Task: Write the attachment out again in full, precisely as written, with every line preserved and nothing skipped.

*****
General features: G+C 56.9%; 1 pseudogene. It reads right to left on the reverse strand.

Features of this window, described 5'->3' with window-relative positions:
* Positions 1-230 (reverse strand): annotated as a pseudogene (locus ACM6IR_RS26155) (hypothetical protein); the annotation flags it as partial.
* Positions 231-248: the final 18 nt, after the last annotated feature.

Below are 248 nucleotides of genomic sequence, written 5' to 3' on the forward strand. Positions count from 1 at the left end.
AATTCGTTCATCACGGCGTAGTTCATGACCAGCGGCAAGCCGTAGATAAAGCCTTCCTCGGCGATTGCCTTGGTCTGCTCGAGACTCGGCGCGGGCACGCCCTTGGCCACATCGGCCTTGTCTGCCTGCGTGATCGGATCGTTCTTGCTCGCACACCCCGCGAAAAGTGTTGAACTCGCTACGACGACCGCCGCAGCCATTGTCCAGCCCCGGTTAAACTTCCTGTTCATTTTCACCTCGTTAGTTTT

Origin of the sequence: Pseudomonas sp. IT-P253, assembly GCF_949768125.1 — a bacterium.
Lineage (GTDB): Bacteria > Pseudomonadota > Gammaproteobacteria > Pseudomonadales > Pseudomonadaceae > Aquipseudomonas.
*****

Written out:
General features: G+C 56.9%; 1 pseudogene. It reads right to left on the reverse strand.

Features of this window, described 5'->3' with window-relative positions:
* Positions 1-230 (reverse strand): annotated as a pseudogene (locus ACM6IR_RS26155) (hypothetical protein); the annotation flags it as partial.
* Positions 231-248: the final 18 nt, after the last annotated feature.

Below are 248 nucleotides of genomic sequence, written 5' to 3' on the forward strand. Positions count from 1 at the left end.
AATTCGTTCATCACGGCGTAGTTCATGACCAGCGGCAAGCCGTAGATAAAGCCTTCCTCGGCGATTGCCTTGGTCTGCTCGAGACTCGGCGCGGGCACGCCCTTGGCCACATCGGCCTTGTCTGCCTGCGTGATCGGATCGTTCTTGCTCGCACACCCCGCGAAAAGTGTTGAACTCGCTACGACGACCGCCGCAGCCATTGTCCAGCCCCGGTTAAACTTCCTGTTCATTTTCACCTCGTTAGTTTT

Origin of the sequence: Pseudomonas sp. IT-P253, assembly GCF_949768125.1 — a bacterium.
Lineage (GTDB): Bacteria > Pseudomonadota > Gammaproteobacteria > Pseudomonadales > Pseudomonadaceae > Aquipseudomonas.